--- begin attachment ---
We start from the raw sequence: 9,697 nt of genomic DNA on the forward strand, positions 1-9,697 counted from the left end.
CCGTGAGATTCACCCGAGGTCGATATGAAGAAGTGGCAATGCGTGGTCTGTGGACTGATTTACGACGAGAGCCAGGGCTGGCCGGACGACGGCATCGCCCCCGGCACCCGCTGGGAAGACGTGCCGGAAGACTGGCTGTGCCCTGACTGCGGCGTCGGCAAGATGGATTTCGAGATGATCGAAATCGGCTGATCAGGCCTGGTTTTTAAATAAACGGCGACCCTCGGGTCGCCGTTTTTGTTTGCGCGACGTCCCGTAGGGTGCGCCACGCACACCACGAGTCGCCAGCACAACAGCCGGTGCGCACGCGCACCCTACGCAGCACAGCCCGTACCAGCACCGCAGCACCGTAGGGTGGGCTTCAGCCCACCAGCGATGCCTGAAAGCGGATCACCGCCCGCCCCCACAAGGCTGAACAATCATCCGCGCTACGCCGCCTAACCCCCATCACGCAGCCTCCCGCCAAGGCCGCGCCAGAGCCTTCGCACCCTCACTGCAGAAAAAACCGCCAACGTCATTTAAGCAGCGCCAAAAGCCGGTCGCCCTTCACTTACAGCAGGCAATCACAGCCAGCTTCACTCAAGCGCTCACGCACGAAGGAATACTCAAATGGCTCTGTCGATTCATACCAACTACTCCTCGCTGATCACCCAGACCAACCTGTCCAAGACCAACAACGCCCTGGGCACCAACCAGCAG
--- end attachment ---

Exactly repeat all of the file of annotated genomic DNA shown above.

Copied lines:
We start from the raw sequence: 9,697 nt of genomic DNA on the forward strand, positions 1-9,697 counted from the left end.
CCGTGAGATTCACCCGAGGTCGATATGAAGAAGTGGCAATGCGTGGTCTGTGGACTGATTTACGACGAGAGCCAGGGCTGGCCGGACGACGGCATCGCCCCCGGCACCCGCTGGGAAGACGTGCCGGAAGACTGGCTGTGCCCTGACTGCGGCGTCGGCAAGATGGATTTCGAGATGATCGAAATCGGCTGATCAGGCCTGGTTTTTAAATAAACGGCGACCCTCGGGTCGCCGTTTTTGTTTGCGCGACGTCCCGTAGGGTGCGCCACGCACACCACGAGTCGCCAGCACAACAGCCGGTGCGCACGCGCACCCTACGCAGCACAGCCCGTACCAGCACCGCAGCACCGTAGGGTGGGCTTCAGCCCACCAGCGATGCCTGAAAGCGGATCACCGCCCGCCCCCACAAGGCTGAACAATCATCCGCGCTACGCCGCCTAACCCCCATCACGCAGCCTCCCGCCAAGGCCGCGCCAGAGCCTTCGCACCCTCACTGCAGAAAAAACCGCCAACGTCATTTAAGCAGCGCCAAAAGCCGGTCGCCCTTCACTTACAGCAGGCAATCACAGCCAGCTTCACTCAAGCGCTCACGCACGAAGGAATACTCAAATGGCTCTGTCGATTCATACCAACTACTCCTCGCTGATCACCCAGACCAACCTGTCCAAGACCAACAACGCCCTGGGCACCAACCAGCAG